... it's what you don't say.
17 March 2015
09 March 2015
06 March 2015
Within just a few pages of the final double-bar of the Ur-text of The Wind, the Sky, & the Wheeling Stars. Then, since in this process I made bold and fanciful to add a little (more) percussion, I review the second half and harmonize it with the first.
Next, I am keen to revisit and complete In the Artist's Studio (There's a Wide World in There). Nor have I lost sight of the Gloria.
05 March 2015
I have tended to shunt thoughts of The Wind, the Sky, & the Wheeling Stars off to the back of my mind. I never minded the fact that I wrote it for (shall we say) the more musically modest level of orchestra; I tried to write a good piece within that technical framework. I certainly remember feeling very positively about the score when I finished the composition and handed it off to the conductor.
I was asked to abridge the piece, and I do not (at this remove in time) remember just why. I do remember feeling that I was being asked to sacrifice some of what I thought the lovelier passages of the piece. That conversation did not really admit of any negotiation; that and an uncertainty that I understood any artistic need, perhaps contributed to a lingering negative air.
It was winter, probably February, and (much like this year) there were snow storms which interfered with the reliable periodicity of rehearsals. So, in the first place, the orchestra were necessarily pressed to learn a new and for them unusual piece, in addition to the rest of the program, of course, and pressed yet more because of the loss of rehearsal evenings.
That played a part in the fact that I was not invited to attend a rehearsal until the dress rehearsal. The dress rehearsal (for all the reasons outlined) I remembered being rather rough to endure, partly because of the condition of the performance, partly because there would be no time, so there was no point in my offering notes, even if they had been welcome. I suppose I should think of that as affirming the need to furnish the cut in the score; but in the event, it was a further negative. The performance at the concert was a great gain upon the quality of the dress rehearsal, but still some distance from what I should have wished.
This drawn-out and frequently unpleasant-ish experience, I fear, colored my awareness of my own piece; and over the intervening years, I am afraid I have been rather down on it.
And as I review the composition and prepare a fresh Sibelius version of the piece, I find that this dismissal of the piece is unfortunate and wrong-headed. Sure, it is oriented towards a community orchestra of non-professional musicians; but it is a genuinely good piece, I think.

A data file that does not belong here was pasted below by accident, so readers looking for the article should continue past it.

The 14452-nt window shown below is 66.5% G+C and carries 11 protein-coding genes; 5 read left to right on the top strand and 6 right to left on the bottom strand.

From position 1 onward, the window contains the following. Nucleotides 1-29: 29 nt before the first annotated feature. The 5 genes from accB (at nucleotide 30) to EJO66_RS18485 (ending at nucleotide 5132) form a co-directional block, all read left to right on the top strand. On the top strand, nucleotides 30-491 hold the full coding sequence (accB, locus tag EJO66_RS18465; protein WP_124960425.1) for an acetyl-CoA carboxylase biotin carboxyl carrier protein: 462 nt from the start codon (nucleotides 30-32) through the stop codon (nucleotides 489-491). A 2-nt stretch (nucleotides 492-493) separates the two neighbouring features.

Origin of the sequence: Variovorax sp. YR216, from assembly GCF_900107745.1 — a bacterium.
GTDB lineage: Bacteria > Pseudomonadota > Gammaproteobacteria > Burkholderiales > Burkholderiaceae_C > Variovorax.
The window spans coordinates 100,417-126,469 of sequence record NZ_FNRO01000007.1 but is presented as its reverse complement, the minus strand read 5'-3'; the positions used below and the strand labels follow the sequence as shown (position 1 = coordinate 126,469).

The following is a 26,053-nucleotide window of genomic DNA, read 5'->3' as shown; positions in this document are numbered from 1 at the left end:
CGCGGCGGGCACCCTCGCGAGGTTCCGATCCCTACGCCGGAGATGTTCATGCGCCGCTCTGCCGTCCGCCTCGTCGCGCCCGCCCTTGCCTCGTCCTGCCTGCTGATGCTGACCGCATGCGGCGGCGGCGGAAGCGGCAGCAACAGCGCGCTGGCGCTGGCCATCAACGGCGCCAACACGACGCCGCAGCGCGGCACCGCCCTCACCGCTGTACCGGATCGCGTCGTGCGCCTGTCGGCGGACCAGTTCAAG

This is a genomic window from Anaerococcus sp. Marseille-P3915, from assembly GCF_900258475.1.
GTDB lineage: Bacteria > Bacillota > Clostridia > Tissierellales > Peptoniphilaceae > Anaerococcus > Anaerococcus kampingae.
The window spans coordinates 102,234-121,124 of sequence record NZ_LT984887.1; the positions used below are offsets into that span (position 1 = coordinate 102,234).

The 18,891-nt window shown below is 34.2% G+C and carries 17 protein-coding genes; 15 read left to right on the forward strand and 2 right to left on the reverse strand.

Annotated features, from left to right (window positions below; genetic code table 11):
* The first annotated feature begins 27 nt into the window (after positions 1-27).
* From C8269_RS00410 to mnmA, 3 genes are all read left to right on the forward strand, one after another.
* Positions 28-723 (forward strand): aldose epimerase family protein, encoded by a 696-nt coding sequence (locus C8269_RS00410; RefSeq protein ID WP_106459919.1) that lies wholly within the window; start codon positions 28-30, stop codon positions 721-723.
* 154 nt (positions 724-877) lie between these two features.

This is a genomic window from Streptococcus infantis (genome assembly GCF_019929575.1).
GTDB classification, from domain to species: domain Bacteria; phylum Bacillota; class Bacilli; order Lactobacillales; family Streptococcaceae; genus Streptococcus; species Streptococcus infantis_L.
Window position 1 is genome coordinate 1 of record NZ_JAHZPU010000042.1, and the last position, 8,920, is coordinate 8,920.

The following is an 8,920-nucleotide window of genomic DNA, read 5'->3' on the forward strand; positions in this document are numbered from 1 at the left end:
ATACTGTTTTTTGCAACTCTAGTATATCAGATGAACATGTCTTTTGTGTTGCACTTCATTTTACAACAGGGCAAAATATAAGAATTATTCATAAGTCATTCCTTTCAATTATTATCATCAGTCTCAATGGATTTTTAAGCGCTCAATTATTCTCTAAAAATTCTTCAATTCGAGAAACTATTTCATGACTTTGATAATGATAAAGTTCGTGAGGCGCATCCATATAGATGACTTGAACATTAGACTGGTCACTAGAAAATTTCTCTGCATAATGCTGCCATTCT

04 March 2015
02 March 2015
I've sent the Discreet Erasures to a conductor in the area, Yoichi Udagawa, who when he was director of the Quincy Symphony Orchestra had me write them a piece. (I am not at all sanguine that the Erasures will suit a group that he is currently leading, but I wanted to refresh the contact.) That done, I realize that I only have an old Finale file of the piece I had written for Quincy, The Wind, the Sky, & the Wheeling Stars, Op.46 . . . and that I have meant to produce a refreshed edition in Sibelius.
In the interval, a fellow Boston composer humbled me with a rave response to the Erasures.
After church yesterday, I spent most of the day working on the revision / Sibelius edition of The Wind, the Sky, & the Wheeling Stars. It is altogether a homier piece than the Erasures, but I am finding that I still like very well. I never did get a document of the first (and thus far, only, natch) performance. That performance was a little rough, but in abject candor, there were some bits which I notated unnecessarily difficult - hence the "new edition" aspect of this task . . . I originally wrote the piece 15-16 years ago, and, well, I have learnt a good deal in the interval. Plus this was the first orchestral score I had to deliver to a conductor, so of course I committed my share of errors. (The conductor wanted distance while the piece was in rehearsal, so I was not in the hall with the band until the dress; I do not mean to seem to second-guess that wish for the distance, and will observe simply that circumstances did not permit my "educating through" those errors into perfection.)
Anyway, I am not quite half finished with the present edition; I am easily emending the things which wanted adjustment, and, modest though the piece be, I find it good for what it is.
Once I get this revision/refresh done, it's on to finish the Gloria, so that then the Mass, Op. 106 is complete. And then? White Nights!